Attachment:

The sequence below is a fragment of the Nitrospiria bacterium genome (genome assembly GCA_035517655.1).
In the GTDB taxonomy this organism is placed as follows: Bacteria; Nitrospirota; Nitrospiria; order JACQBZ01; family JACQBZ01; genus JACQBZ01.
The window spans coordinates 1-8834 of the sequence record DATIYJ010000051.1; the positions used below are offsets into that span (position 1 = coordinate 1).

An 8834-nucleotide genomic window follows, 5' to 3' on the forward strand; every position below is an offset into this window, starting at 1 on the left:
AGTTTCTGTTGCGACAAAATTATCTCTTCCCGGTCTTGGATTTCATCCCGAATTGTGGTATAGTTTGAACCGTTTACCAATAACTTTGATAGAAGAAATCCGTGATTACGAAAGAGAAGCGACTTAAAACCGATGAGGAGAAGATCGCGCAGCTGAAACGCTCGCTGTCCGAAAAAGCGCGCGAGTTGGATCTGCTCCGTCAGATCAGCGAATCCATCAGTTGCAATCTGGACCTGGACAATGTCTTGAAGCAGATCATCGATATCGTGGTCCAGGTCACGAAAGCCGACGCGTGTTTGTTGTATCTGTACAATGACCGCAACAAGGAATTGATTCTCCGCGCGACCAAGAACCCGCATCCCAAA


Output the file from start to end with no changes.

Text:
The sequence below is a fragment of the Nitrospiria bacterium genome (genome assembly GCA_035517655.1).
In the GTDB taxonomy this organism is placed as follows: Bacteria; Nitrospirota; Nitrospiria; order JACQBZ01; family JACQBZ01; genus JACQBZ01.
The window spans coordinates 1-8834 of the sequence record DATIYJ010000051.1; the positions used below are offsets into that span (position 1 = coordinate 1).

An 8834-nucleotide genomic window follows, 5' to 3' on the forward strand; every position below is an offset into this window, starting at 1 on the left:
AGTTTCTGTTGCGACAAAATTATCTCTTCCCGGTCTTGGATTTCATCCCGAATTGTGGTATAGTTTGAACCGTTTACCAATAACTTTGATAGAAGAAATCCGTGATTACGAAAGAGAAGCGACTTAAAACCGATGAGGAGAAGATCGCGCAGCTGAAACGCTCGCTGTCCGAAAAAGCGCGCGAGTTGGATCTGCTCCGTCAGATCAGCGAATCCATCAGTTGCAATCTGGACCTGGACAATGTCTTGAAGCAGATCATCGATATCGTGGTCCAGGTCACGAAAGCCGACGCGTGTTTGTTGTATCTGTACAATGACCGCAACAAGGAATTGATTCTCCGCGCGACCAAGAACCCGCATCCCAAA